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Article: Folic acid consumption reduces resistin level and restores blunted acetylcholine-induced aortic relaxation in obese/diabetic mice
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TitleFolic acid consumption reduces resistin level and restores blunted acetylcholine-induced aortic relaxation in obese/diabetic mice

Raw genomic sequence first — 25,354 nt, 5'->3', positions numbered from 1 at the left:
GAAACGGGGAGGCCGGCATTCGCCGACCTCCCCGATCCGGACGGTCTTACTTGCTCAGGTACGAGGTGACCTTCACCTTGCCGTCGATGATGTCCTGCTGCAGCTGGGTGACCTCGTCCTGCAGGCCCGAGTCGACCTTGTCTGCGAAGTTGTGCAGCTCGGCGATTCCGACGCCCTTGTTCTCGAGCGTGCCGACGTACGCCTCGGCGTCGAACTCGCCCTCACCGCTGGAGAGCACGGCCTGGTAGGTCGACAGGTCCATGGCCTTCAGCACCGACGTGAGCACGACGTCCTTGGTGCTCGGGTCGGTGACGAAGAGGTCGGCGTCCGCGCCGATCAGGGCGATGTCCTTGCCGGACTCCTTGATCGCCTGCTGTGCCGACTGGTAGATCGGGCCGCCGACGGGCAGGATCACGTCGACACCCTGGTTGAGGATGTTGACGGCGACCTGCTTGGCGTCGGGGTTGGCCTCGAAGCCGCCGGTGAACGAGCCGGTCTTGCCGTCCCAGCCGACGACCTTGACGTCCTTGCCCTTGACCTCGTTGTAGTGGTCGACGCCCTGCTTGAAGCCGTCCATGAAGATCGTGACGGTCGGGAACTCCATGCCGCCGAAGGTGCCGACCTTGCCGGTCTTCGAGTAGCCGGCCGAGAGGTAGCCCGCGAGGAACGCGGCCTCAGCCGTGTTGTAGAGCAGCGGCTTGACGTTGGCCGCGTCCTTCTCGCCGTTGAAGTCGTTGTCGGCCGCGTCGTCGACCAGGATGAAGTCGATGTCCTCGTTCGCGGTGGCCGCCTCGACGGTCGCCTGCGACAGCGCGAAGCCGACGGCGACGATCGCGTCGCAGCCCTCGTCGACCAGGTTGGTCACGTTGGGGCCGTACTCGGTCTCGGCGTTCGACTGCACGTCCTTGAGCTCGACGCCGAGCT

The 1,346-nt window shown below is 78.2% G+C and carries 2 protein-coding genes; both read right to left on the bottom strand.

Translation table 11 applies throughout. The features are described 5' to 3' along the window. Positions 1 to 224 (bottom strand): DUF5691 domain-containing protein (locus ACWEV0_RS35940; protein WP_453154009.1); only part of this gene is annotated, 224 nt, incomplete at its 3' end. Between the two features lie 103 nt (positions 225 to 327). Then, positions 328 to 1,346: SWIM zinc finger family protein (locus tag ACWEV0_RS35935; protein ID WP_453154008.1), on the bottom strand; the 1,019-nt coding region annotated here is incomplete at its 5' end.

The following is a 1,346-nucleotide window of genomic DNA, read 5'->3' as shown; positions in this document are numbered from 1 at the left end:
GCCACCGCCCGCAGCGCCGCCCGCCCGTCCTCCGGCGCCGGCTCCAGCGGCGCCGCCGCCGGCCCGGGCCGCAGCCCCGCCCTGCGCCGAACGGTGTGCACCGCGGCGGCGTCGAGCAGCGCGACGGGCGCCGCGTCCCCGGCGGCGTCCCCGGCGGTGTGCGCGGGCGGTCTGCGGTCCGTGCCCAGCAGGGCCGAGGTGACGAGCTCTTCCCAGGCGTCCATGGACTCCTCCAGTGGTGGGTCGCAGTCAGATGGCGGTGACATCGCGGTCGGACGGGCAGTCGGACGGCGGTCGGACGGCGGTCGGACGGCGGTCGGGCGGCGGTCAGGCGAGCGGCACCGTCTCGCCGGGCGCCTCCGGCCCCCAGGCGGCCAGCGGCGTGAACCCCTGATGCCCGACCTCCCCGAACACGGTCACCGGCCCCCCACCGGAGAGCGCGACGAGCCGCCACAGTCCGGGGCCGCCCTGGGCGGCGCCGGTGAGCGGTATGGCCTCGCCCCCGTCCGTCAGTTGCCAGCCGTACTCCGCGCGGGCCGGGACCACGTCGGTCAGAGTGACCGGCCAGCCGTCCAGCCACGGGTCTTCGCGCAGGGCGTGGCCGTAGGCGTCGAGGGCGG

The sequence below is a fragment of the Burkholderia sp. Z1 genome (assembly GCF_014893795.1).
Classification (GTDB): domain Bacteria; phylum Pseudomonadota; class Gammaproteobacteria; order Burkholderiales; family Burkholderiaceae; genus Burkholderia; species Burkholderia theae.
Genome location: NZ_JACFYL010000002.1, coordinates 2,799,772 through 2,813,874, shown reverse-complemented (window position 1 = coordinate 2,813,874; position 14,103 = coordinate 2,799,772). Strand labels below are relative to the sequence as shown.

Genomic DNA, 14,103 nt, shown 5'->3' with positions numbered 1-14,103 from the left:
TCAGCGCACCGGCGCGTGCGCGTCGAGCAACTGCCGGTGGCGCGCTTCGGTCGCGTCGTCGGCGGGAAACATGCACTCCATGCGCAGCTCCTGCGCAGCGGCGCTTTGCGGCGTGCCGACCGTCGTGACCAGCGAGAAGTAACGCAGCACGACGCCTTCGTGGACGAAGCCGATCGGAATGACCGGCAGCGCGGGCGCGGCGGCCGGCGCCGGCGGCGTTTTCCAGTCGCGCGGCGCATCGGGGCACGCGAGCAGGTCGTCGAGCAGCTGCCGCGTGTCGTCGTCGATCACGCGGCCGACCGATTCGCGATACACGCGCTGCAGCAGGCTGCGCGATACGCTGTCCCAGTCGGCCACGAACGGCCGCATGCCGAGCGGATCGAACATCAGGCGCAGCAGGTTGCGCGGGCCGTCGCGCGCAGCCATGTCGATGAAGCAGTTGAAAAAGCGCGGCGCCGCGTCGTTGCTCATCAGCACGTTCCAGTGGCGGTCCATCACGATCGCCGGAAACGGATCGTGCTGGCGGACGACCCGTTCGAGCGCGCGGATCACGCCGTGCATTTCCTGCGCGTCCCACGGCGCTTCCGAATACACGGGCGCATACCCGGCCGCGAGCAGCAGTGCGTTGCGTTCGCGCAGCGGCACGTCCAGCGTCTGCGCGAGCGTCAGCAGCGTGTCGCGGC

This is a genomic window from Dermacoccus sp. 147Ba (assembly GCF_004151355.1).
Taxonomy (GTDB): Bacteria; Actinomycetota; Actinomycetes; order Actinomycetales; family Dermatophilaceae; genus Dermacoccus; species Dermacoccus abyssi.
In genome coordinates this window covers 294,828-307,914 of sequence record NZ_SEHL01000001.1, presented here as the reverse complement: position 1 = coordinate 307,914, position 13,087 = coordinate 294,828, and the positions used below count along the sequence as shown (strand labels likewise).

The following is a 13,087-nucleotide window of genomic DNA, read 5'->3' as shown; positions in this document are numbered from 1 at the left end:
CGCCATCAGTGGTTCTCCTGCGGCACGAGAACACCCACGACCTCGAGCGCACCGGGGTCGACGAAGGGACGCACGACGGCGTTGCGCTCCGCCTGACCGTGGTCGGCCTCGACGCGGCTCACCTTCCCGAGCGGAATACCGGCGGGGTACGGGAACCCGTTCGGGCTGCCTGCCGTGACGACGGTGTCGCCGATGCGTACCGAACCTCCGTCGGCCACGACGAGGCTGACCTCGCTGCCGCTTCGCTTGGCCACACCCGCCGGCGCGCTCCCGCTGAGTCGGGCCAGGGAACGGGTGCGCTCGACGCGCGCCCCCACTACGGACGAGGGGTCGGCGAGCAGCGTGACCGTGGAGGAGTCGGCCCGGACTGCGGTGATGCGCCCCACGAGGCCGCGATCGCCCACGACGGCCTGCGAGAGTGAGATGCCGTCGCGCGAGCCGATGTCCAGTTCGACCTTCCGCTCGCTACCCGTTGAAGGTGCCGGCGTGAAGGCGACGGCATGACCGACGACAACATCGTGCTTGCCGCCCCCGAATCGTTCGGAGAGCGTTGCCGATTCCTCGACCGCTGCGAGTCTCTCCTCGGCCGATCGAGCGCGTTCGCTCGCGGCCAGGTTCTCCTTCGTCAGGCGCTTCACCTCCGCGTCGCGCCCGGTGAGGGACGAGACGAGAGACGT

AuthorsSeto, SW4
Lam, TY4
Or, PMY4
Lee, WYW4
Au, ALS4
Poon, CCW4
Li, RWS1
Chan, SW3
Yeung, JHK4
Leung, GPH1
Lee, SMY2
Ngai, SM4
Kwan, YW4 4 4
 
Keywords+db/+db mice
Acetylcholine
ENOS
Folic acid
PTEN
Relaxation
 
Issue Date2010
 
PublisherElsevier Inc. The Journal's web site is located at http://www.elsevier.com/locate/jnutbio
 
CitationJournal Of Nutritional Biochemistry, 2010, v. 21 n. 9, p. 872-880 [How to Cite?]
DOI: http://dx.doi.org/10.1016/j.jnutbio.2009.06.015